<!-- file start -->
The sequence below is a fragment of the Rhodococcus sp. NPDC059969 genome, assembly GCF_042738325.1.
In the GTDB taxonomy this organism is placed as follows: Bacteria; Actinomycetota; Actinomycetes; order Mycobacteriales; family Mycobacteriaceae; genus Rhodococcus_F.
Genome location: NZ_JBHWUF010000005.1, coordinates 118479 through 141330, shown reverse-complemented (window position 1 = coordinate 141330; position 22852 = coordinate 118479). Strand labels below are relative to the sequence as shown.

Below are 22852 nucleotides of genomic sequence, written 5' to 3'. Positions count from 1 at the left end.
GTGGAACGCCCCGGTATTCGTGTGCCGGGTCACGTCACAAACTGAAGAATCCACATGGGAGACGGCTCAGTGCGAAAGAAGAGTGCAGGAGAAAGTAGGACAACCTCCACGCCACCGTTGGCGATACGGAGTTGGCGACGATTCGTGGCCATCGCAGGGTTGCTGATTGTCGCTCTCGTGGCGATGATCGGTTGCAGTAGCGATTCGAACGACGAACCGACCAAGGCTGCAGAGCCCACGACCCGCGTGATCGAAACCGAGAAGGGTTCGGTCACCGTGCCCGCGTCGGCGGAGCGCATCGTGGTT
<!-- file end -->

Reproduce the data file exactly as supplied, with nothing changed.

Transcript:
The sequence below is a fragment of the Rhodococcus sp. NPDC059969 genome, assembly GCF_042738325.1.
In the GTDB taxonomy this organism is placed as follows: Bacteria; Actinomycetota; Actinomycetes; order Mycobacteriales; family Mycobacteriaceae; genus Rhodococcus_F.
Genome location: NZ_JBHWUF010000005.1, coordinates 118479 through 141330, shown reverse-complemented (window position 1 = coordinate 141330; position 22852 = coordinate 118479). Strand labels below are relative to the sequence as shown.

Below are 22852 nucleotides of genomic sequence, written 5' to 3'. Positions count from 1 at the left end.
GTGGAACGCCCCGGTATTCGTGTGCCGGGTCACGTCACAAACTGAAGAATCCACATGGGAGACGGCTCAGTGCGAAAGAAGAGTGCAGGAGAAAGTAGGACAACCTCCACGCCACCGTTGGCGATACGGAGTTGGCGACGATTCGTGGCCATCGCAGGGTTGCTGATTGTCGCTCTCGTGGCGATGATCGGTTGCAGTAGCGATTCGAACGACGAACCGACCAAGGCTGCAGAGCCCACGACCCGCGTGATCGAAACCGAGAAGGGTTCGGTCACCGTGCCCGCGTCGGCGGAGCGCATCGTGGTT